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How Has CEO Turnover Changed?

Authors


  • This research has been supported by the Center for Research in Security Prices, by the Lynde and Harry Bradley Foundation and the Olin Foundation through grants to the Center for the Study of the Economy and the State, and the Dice Center for Research in Financial Economics. We thank Stuart Gillan, Chester Spatt, and seminar participants at the 2007 AFA Meetings, Berkeley, NBER Corporate Governance Summer Institute, and the University of Chicago for helpful comments.

Bernadette Minton

Fisher College of Business

The Ohio State University

834 Fisher Hall

Columbus

OH 43210

USA

minton_15@fisher.osu.edu

Abstract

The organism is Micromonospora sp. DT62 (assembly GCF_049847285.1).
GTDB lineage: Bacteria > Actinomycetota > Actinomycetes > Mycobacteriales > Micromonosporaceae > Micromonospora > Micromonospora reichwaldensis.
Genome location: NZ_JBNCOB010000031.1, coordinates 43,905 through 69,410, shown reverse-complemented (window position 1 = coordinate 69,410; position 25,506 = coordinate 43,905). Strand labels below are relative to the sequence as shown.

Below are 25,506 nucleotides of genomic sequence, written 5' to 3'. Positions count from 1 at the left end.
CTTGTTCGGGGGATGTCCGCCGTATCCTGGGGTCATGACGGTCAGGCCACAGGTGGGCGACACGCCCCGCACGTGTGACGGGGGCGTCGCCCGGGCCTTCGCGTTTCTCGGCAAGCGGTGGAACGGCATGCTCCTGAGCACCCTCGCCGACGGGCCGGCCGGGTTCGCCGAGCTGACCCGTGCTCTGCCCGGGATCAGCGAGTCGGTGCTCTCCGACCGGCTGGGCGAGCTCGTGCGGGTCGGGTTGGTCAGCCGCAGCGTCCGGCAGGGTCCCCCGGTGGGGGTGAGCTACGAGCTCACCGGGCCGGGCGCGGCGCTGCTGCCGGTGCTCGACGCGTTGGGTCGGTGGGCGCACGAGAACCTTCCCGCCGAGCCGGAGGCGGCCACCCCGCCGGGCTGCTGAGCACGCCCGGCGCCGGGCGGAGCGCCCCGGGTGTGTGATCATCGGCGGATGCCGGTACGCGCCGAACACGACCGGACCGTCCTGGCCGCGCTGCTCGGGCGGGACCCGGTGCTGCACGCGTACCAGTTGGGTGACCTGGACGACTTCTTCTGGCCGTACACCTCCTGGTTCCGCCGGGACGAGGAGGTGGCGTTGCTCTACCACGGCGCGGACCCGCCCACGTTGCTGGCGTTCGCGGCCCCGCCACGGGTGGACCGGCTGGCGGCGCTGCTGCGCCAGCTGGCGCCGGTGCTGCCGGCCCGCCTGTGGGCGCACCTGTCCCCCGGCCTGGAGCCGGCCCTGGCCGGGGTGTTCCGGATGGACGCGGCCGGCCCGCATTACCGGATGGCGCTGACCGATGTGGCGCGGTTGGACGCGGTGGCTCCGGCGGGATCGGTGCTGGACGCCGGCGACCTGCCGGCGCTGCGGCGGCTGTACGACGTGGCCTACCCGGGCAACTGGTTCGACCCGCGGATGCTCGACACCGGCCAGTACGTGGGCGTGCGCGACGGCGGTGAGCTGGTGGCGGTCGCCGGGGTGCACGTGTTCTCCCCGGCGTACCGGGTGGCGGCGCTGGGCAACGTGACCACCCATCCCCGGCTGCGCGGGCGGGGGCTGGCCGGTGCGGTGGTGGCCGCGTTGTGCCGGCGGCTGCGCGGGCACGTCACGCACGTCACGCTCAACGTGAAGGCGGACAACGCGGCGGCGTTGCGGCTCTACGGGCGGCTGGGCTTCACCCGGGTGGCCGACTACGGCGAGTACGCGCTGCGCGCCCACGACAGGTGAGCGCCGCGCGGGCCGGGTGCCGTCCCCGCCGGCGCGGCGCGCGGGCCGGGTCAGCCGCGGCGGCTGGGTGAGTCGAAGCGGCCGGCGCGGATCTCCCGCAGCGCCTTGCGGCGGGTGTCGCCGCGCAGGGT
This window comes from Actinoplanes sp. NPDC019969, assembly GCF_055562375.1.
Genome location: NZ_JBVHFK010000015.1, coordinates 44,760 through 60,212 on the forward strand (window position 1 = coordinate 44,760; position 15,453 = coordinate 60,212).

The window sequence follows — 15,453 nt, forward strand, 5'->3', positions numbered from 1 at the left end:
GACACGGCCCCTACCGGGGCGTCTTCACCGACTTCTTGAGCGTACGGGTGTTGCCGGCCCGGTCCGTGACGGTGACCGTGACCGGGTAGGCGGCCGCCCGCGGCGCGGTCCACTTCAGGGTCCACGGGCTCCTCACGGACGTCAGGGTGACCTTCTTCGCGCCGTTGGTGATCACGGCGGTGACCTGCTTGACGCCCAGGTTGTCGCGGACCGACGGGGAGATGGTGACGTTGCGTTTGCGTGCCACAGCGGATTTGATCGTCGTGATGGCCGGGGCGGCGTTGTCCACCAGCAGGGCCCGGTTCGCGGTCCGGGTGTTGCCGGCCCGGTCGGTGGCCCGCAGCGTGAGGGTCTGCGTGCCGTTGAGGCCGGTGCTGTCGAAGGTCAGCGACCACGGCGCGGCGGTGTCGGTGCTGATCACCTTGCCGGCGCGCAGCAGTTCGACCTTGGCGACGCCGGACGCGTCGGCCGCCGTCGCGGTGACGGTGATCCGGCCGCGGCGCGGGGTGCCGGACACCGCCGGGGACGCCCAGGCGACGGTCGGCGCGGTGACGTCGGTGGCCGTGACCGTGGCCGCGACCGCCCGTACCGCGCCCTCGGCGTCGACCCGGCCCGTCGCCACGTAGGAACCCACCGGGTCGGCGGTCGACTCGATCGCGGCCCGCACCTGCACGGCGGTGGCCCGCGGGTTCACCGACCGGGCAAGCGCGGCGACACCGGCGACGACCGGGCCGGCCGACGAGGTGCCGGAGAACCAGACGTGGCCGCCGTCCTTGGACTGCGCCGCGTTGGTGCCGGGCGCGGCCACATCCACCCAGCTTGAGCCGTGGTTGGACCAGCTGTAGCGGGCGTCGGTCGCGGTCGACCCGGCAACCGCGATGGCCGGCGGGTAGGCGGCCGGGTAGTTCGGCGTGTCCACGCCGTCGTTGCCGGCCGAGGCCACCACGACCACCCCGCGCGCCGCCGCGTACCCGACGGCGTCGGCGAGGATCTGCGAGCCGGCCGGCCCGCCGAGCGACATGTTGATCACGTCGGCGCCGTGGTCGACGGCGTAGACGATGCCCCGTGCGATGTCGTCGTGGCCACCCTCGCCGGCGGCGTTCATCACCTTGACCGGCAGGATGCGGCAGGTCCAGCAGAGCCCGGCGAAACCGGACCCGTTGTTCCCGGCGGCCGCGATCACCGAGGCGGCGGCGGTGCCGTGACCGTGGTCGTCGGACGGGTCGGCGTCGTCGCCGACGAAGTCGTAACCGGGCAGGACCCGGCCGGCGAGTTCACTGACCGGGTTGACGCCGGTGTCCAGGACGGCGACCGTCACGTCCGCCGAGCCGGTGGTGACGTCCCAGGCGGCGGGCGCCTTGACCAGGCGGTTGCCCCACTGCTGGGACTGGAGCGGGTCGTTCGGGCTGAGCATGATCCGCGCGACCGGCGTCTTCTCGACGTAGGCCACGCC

We study CEO turnover – both internal (board driven) and external (through takeover and bankruptcy) – from 1992 to 2007 for a sample of large US companies. Annual CEO turnover is higher than that estimated in previous studies over earlier periods. Turnover is 15.8% from 1992 to 2007, implying an average tenure as CEO of less than 7 years. In the more recent period since 2000, total CEO turnover increases to 16.8%, implying an average tenure of less than 6 years. Internal turnover is significantly related to three components of firm stock performance – performance relative to industry, industry performance relative to the overall market, and the performance of the overall stock market. The relations are stronger in the more recent period since 2000. We find similar patterns for both forced and unforced turnover, suggesting that some, if not most, turnover labeled as unforced is actually not voluntary. The turnover-performance sensitivity is modestly related to block shareholder ownership and board independence.

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